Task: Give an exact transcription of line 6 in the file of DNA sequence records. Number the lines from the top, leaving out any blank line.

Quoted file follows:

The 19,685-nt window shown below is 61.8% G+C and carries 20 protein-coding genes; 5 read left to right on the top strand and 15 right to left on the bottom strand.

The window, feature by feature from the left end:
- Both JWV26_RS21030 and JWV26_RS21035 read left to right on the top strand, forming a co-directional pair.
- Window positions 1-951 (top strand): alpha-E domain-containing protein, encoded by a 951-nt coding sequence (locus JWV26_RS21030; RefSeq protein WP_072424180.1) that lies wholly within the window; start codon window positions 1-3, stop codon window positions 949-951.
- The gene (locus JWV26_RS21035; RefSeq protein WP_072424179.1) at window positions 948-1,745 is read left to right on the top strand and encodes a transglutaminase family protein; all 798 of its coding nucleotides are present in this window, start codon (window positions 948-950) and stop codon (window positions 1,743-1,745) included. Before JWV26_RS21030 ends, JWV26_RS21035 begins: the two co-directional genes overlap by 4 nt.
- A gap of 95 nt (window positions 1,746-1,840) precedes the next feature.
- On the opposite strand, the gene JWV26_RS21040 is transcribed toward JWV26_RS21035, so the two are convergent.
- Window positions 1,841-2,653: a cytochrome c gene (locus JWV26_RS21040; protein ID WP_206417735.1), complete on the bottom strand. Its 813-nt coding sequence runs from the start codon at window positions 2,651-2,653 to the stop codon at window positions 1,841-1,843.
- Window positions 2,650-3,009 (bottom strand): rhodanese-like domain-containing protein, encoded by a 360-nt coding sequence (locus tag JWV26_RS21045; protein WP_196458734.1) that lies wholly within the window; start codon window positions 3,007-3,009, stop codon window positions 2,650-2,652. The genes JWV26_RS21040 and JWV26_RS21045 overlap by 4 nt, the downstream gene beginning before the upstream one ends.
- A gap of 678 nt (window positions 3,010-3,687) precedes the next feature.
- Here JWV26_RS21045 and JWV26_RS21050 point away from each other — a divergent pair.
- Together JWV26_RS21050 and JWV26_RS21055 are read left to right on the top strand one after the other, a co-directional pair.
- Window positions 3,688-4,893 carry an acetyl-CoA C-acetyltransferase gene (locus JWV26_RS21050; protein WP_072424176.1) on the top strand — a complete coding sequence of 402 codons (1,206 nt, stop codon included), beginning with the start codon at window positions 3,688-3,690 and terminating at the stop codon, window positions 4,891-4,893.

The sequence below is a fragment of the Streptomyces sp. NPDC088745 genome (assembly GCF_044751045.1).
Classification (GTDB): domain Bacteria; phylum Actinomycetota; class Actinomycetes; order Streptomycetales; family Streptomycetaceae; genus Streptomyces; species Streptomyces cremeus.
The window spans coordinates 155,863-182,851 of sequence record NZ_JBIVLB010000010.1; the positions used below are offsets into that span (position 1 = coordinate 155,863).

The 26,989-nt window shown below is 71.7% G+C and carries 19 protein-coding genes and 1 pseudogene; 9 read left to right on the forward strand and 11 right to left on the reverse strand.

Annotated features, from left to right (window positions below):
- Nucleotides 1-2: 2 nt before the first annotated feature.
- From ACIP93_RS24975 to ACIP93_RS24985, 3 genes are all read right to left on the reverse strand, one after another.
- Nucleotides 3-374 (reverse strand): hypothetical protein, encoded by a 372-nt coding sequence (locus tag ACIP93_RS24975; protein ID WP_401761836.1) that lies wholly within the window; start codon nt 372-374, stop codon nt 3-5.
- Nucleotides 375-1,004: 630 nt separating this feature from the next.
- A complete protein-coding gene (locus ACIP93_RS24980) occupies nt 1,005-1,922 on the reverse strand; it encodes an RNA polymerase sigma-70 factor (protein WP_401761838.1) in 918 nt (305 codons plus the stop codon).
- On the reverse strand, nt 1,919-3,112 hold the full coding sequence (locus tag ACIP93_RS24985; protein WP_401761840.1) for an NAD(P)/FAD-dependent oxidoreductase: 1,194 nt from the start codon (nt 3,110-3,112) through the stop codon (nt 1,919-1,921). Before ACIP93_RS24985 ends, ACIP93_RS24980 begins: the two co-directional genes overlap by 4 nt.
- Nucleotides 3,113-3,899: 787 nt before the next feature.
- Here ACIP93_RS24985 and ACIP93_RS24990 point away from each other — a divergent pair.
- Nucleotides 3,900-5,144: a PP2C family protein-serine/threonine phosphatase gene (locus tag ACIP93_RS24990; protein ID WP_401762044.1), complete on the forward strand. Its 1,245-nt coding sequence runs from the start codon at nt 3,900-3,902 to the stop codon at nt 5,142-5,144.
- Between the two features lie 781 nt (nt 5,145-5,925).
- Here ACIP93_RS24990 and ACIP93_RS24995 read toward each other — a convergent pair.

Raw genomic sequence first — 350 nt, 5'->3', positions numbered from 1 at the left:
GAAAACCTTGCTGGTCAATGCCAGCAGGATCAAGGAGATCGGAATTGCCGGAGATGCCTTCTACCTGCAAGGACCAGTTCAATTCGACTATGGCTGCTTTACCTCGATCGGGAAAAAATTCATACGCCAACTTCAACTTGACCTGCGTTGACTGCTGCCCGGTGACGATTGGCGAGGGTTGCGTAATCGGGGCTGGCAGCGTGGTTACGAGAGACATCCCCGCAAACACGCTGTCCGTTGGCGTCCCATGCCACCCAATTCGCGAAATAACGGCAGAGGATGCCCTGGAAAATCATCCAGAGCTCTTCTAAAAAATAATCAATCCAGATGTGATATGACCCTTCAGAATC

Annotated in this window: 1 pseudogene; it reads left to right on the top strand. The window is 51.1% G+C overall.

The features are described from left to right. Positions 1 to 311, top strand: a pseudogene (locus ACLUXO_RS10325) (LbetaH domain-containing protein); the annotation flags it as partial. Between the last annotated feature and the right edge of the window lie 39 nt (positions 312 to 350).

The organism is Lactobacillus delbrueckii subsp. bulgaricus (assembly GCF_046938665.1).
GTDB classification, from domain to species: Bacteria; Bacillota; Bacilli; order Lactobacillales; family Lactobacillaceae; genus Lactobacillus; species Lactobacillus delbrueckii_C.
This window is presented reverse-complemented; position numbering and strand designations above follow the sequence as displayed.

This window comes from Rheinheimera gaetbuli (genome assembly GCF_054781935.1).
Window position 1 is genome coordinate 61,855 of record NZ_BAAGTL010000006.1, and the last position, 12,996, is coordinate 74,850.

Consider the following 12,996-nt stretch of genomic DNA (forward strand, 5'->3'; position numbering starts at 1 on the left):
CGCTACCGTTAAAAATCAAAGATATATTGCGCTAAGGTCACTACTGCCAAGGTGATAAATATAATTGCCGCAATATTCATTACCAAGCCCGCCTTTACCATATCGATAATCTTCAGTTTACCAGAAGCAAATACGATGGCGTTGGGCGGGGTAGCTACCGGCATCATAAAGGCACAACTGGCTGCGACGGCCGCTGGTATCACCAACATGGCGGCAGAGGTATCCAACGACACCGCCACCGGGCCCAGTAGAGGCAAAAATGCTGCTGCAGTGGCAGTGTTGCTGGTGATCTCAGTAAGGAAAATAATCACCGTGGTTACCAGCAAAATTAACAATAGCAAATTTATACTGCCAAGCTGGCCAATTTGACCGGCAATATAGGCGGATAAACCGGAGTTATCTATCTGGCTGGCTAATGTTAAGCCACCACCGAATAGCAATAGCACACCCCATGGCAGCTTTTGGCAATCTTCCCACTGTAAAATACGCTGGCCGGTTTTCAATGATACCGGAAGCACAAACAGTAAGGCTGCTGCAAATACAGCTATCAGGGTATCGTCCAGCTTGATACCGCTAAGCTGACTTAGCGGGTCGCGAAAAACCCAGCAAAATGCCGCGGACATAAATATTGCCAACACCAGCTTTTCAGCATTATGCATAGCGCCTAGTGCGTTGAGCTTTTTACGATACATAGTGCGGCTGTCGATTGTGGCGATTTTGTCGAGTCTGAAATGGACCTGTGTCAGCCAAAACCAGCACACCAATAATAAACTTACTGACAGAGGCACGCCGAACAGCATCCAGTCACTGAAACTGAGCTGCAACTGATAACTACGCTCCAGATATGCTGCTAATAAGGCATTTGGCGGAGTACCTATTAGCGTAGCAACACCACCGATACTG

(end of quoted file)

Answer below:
- A gap of 95 nt (window positions 1,746-1,840) precedes the next feature.